I went to a Charlie Parr concert and he ended his concert with a really cool rendition of Ain’t No Grave. I’m not really a religious guy, but it was my favorite song of the night. While I don’t necessarily believe that our physical bodies will rise from the grave, I do believe that we can have a lasting impact on things beyond our years here. The Vick dogs have done that, so singing that song in that place was my way of honoring them and also honoring the dogs who we don’t know because they weren’t as lucky to make it out.
I consider you a Renaissance Rescuer. You work in a high-tech medical job, you compete in American Ninja Warrior and Spartan competitions, you sing, and you work hard to help animals. How do you balance all those aspects of your life?
I enjoy doing a lot of different things. It helps keep things interesting for me. I sometimes feel that if I were to focus on one thing I could make a bigger impact in certain areas. At the same time, making sure I stay interested helps me stay in the game long term. The main thing is that whatever I do, I want to connect it back to something with the dogs so it has a bigger purpose.
You and Clara are known for being super fit and very active. How did you get involved with the American Ninja Warrior television program and culture?
I just saw it on TV and thought it would be fun to try. I was fortunate to be chosen when I submitted my application, and have been fortunate to be chosen every year since. Wallace and Hector played a big role in a number of ways with me being selected, so I’m taking the lessons that they taught me and taking advantage of the opportunity to help other dogs like them best I can.
A lot of people who compete on ANW have compelling stories related to a cause or a challenge in their lives. Did you know when you were first chosen to participate in ANW that you would use that as a platform to help shelter animals?
Yeah, I knew that I wanted it to be more than just me doing obstacles. When Wallace and Hector passed away I was struggling with how to have a significant impact without them around anymore. ANW provided a unique platform in front of millions of people, so I knew that I wanted to leverage that to help dogs in need if possible. I still can’t believe that I’m considered kind of a regular on the show now, but I’m going to keep going as long as they keep having me back and my body can handle it.
What is the most important thing you want people to know about shelter animals so we can change how we view them as a society?
The vast majority of dogs end up in shelters through no fault of their own. And just because it didn’t work out for them in one scenario doesn’t mean that dog is a bad dog. Just like us, each dog is an individual. They have emotions, and deserve a chance to succeed if we can figure out a way to make that happen. All of my dogs have been rescues, and I’ve met so many good dogs in shelters along the way that we will always adopt rescue dogs until the shelter kennels are empty.
I would like to think that your exposure through ANW has enabled you to do a lot more through the Wallace the Pit Bull Foundation to help animals. How big of an impact do you think ANW has had on your ability to help animals?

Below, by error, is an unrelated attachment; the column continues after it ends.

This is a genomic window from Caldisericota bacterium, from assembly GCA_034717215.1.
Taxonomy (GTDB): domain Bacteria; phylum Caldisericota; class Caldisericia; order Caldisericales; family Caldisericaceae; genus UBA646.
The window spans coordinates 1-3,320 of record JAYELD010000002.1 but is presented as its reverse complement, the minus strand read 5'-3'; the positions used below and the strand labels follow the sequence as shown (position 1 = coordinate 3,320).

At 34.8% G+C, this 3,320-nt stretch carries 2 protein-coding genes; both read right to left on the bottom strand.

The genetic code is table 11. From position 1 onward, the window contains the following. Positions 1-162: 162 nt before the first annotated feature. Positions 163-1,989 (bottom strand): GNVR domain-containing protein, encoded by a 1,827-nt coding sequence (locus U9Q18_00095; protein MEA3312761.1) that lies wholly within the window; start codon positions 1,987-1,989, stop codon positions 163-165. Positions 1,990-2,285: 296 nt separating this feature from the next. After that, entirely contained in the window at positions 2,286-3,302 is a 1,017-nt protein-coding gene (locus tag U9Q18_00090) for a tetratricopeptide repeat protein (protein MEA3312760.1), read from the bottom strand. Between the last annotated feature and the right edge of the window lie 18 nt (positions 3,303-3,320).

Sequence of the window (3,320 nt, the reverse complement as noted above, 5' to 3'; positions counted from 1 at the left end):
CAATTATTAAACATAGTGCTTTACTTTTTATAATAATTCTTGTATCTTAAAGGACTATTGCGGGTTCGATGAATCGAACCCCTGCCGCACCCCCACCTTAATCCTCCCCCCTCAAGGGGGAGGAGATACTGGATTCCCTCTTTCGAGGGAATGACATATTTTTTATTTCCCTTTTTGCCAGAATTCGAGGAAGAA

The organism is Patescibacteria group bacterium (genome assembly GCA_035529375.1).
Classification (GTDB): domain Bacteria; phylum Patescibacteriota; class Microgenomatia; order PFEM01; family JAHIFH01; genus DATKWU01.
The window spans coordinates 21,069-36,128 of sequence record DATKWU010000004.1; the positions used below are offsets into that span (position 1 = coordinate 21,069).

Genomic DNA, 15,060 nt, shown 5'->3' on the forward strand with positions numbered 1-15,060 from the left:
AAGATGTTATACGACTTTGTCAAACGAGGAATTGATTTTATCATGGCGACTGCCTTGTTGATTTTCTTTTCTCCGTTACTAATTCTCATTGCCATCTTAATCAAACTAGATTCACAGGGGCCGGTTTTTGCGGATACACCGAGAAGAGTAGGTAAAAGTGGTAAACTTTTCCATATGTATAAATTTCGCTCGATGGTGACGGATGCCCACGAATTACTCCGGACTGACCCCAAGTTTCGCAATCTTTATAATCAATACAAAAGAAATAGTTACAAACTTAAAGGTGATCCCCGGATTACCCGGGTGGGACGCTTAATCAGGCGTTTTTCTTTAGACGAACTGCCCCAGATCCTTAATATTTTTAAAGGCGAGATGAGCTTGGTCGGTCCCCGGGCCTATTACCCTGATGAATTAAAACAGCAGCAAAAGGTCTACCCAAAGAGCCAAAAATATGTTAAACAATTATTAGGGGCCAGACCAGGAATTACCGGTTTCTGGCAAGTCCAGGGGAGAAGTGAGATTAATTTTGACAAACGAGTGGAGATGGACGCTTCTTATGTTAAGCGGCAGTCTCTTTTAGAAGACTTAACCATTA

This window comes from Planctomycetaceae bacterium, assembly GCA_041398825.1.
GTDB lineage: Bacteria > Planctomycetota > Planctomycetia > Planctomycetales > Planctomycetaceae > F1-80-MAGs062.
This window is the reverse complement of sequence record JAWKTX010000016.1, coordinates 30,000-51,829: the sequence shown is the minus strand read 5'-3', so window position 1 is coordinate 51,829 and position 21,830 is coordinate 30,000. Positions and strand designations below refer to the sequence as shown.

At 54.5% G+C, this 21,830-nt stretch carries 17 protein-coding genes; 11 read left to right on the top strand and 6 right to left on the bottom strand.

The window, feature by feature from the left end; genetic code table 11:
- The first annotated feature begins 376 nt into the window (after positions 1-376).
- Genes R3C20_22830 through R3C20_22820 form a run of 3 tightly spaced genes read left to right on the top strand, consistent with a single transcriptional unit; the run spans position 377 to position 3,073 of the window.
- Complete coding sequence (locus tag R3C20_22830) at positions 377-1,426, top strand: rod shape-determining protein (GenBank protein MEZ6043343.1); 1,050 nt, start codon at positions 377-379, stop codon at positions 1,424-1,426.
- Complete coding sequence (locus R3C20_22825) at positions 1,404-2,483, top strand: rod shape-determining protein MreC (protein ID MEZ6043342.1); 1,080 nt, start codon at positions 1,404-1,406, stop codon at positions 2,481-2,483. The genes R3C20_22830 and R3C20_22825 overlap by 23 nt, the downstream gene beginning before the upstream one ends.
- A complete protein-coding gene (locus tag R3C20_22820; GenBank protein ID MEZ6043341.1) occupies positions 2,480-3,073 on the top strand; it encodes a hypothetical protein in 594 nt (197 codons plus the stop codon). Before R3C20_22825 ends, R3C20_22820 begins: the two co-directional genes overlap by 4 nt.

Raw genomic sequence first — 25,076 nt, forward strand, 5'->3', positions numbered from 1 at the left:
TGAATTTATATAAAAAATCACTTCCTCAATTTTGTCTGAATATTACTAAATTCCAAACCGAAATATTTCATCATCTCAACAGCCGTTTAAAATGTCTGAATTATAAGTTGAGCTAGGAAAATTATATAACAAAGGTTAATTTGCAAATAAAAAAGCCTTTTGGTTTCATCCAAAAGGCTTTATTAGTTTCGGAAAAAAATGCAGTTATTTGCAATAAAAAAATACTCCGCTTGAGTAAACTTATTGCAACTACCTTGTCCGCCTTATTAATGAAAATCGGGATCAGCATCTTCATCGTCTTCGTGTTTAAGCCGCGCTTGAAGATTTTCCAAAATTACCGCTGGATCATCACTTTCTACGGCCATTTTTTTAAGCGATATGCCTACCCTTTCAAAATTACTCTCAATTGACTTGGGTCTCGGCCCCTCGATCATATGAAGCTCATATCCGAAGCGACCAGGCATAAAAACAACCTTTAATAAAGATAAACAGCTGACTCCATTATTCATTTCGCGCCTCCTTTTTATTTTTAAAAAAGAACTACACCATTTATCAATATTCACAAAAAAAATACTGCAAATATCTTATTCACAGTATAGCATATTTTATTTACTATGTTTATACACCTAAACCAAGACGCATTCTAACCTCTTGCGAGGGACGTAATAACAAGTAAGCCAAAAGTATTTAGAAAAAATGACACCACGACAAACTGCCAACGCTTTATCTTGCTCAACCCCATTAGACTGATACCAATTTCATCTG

There aren’t too many platforms where I could get in front of millions of viewers to spread a message. And through the support of fans and the show itself, we’ve raised over $60K for Wallace the Pit Bull Foundation to help dogs in need. The van that we just purchased to help transport dogs from areas where they will likely be euthanized to areas where there are more homes available is a direct result from competing on ANW, and has been a rewarding experience that is helping to save a lot of dogs right now.
I saw recently that you were able to get a vehicle with a Wallace wrap on it that you use to transport animals. What can you tell us about that transport work?
P.A.W.S. coordinates a transport out of Missouri every other week. One of the legs goes through my city, so the van helps make sure we always have enough room to cover our leg of the transport. We’ve helped transport over 200 since last fall. A huge shout out to the coordinators who put together the transports every other week, and all the other volunteer drivers who make it happen. We’re glad to be a small part of it and to help do our part.
Are there any specific goals you have for the next year related to your animal advocacy that you hope to achieve through the Foundation? Is there an animal shelter or sanctuary in your future?
I would like Wallace the Pit Bull Foundation to purchase some property, but not for a shelter or sanctuary. I’d like to do something a little different. Where I live we don’t have a huge overpopulation issue, and I think that in the animal rescue world there needs to be more effort put into prevention and community support. My goal is to actually run a boarding business where the profits go to funding low cost spay/neuter events for the community. I’d like to have a place to hold training classes to help keep dogs in their homes in the first place, and some kennels as a temporary spot to house dogs until foster homes open up when needed. Ultimately I want to help put ourselves out of business in regards to sheltering, and get us more in the business of community support.